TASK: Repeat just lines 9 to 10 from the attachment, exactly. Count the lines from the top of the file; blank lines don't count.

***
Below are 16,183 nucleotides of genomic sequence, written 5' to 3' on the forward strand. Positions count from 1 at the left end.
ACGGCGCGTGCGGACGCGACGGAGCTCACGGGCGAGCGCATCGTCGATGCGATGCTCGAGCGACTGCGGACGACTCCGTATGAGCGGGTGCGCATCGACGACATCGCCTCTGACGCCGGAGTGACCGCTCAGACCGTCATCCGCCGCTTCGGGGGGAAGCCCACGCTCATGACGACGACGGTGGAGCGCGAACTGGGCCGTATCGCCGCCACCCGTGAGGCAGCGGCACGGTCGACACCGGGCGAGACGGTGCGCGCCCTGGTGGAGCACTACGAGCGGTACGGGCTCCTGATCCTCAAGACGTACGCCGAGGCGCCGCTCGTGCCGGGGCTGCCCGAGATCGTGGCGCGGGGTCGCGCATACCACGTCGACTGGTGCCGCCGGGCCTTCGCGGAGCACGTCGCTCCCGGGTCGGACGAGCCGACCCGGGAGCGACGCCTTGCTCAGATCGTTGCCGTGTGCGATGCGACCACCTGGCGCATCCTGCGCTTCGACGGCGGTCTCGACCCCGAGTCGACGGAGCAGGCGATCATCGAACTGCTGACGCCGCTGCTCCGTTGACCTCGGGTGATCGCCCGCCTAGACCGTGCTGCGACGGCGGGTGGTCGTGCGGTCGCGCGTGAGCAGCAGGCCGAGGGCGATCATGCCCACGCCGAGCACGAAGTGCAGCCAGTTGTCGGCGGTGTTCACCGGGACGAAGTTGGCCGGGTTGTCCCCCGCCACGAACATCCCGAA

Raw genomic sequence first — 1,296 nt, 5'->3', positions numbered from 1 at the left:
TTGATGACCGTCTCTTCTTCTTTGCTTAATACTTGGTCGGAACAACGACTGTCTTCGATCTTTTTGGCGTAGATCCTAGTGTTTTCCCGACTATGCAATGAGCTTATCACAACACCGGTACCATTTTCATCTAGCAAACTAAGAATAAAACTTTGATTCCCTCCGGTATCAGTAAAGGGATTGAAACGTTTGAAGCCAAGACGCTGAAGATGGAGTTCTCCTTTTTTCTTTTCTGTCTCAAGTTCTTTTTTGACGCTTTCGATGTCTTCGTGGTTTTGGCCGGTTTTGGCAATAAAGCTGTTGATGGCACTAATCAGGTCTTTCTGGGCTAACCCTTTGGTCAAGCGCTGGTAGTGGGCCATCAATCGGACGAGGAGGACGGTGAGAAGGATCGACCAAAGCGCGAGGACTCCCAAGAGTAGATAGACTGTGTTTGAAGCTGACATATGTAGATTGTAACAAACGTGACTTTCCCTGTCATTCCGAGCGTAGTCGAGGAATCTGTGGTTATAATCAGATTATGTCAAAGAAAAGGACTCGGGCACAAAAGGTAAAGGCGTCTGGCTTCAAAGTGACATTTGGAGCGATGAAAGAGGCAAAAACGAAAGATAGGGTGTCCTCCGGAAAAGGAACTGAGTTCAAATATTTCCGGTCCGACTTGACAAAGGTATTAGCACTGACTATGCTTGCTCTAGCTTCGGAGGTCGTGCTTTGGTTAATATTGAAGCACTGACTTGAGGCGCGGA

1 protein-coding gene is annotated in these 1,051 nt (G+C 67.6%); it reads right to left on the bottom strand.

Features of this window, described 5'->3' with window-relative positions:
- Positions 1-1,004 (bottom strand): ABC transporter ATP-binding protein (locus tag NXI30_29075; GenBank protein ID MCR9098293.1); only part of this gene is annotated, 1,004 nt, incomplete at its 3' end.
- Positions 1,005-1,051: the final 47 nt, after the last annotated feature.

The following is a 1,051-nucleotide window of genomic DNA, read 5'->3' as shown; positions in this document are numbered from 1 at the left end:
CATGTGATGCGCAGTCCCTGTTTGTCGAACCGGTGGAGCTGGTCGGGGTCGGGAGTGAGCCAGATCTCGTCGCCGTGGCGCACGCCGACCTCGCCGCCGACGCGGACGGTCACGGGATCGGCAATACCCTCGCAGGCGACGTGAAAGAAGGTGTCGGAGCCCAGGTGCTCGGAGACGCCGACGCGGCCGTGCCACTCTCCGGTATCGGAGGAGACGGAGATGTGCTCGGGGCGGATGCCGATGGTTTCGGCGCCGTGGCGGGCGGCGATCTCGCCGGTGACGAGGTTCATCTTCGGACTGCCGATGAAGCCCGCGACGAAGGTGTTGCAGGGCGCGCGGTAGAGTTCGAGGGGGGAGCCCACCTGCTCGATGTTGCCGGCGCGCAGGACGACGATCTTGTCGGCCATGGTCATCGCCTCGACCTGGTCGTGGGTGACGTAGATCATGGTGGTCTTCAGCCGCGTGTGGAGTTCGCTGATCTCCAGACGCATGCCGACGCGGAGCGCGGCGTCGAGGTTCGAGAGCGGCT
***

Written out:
The following is a 1,051-nucleotide window of genomic DNA, read 5'->3' as shown; positions in this document are numbered from 1 at the left end:
CATGTGATGCGCAGTCCCTGTTTGTCGAACCGGTGGAGCTGGTCGGGGTCGGGAGTGAGCCAGATCTCGTCGCCGTGGCGCACGCCGACCTCGCCGCCGACGCGGACGGTCACGGGATCGGCAATACCCTCGCAGGCGACGTGAAAGAAGGTGTCGGAGCCCAGGTGCTCGGAGACGCCGACGCGGCCGTGCCACTCTCCGGTATCGGAGGAGACGGAGATGTGCTCGGGGCGGATGCCGATGGTTTCGGCGCCGTGGCGGGCGGCGATCTCGCCGGTGACGAGGTTCATCTTCGGACTGCCGATGAAGCCCGCGACGAAGGTGTTGCAGGGCGCGCGGTAGAGTTCGAGGGGGGAGCCCACCTGCTCGATGTTGCCGGCGCGCAGGACGACGATCTTGTCGGCCATGGTCATCGCCTCGACCTGGTCGTGGGTGACGTAGATCATGGTGGTCTTCAGCCGCGTGTGGAGTTCGCTGATCTCCAGACGCATGCCGACGCGGAGCGCGGCGTCGAGGTTCGAGAGCGGCT